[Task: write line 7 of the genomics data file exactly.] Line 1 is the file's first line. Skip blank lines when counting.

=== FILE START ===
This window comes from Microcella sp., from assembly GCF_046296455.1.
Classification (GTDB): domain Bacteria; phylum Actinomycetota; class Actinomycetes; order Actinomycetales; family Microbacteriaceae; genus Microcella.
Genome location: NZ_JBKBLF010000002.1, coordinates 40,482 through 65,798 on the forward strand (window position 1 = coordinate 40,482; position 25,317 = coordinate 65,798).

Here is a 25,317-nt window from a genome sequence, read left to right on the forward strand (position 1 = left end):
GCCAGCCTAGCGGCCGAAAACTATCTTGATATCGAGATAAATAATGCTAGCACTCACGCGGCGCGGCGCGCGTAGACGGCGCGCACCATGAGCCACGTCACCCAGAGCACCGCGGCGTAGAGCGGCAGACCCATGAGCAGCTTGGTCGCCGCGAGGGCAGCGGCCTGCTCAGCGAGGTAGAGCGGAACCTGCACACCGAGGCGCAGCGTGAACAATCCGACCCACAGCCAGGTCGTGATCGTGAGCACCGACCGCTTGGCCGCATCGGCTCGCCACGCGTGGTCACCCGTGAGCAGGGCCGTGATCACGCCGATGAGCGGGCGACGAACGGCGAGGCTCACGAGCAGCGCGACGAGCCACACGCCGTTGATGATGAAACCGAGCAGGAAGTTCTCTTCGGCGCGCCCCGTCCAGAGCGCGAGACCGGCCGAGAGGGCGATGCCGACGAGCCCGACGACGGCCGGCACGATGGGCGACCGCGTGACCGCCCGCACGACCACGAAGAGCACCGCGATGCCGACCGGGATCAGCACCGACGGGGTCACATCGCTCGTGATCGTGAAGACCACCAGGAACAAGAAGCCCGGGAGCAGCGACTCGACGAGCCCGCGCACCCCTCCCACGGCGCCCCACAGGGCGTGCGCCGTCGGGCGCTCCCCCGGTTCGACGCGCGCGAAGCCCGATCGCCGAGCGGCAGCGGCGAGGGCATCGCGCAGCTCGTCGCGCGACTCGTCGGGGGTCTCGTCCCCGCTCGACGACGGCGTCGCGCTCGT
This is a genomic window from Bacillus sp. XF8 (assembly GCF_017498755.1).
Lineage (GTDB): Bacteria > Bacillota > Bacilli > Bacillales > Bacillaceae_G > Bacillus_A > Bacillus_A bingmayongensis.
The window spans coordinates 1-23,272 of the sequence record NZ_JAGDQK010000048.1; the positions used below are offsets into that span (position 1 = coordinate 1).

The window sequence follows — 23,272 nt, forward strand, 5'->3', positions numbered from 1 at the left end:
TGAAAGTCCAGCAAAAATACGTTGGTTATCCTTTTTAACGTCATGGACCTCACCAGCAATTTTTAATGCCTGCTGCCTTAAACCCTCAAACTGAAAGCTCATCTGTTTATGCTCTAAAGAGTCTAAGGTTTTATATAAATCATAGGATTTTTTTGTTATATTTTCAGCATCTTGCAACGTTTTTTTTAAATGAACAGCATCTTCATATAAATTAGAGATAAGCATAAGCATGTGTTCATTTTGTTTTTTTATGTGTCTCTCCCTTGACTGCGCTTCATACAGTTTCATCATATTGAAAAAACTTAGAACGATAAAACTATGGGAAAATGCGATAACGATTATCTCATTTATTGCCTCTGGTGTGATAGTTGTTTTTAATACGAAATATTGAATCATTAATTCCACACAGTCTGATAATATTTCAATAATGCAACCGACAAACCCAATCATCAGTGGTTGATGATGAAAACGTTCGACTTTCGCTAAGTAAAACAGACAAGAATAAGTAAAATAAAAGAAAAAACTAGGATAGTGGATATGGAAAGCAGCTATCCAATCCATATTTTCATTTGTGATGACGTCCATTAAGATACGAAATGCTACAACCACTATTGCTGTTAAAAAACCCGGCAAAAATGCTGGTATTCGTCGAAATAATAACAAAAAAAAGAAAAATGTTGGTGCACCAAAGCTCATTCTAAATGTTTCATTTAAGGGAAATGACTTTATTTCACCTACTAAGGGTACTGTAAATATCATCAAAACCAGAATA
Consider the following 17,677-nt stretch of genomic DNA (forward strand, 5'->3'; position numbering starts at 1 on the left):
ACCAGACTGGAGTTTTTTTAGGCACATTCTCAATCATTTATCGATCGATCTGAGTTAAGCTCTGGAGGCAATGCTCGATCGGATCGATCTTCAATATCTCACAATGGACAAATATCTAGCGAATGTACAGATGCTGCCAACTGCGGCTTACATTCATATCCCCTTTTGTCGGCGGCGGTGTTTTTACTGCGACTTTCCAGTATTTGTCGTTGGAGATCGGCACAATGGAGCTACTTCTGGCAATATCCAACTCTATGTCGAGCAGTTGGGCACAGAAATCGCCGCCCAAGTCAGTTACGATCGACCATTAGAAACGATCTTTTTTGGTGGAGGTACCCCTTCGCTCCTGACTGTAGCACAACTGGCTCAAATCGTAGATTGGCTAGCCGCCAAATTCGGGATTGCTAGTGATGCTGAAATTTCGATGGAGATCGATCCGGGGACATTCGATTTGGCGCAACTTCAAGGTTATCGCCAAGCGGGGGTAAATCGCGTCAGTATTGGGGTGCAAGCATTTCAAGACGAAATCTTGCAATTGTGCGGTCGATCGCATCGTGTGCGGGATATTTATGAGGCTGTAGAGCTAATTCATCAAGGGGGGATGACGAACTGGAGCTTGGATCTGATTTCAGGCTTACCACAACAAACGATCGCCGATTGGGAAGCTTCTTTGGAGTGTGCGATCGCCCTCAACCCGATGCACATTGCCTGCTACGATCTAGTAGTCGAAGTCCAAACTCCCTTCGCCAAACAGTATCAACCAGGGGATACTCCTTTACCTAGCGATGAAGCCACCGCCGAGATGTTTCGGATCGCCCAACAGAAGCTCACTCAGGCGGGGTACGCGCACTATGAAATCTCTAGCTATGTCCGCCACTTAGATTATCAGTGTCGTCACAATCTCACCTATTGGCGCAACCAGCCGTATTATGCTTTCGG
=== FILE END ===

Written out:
Lineage (GTDB): Bacteria > Bacillota > Bacilli > Bacillales > Bacillaceae_G > Bacillus_A > Bacillus_A bingmayongensis.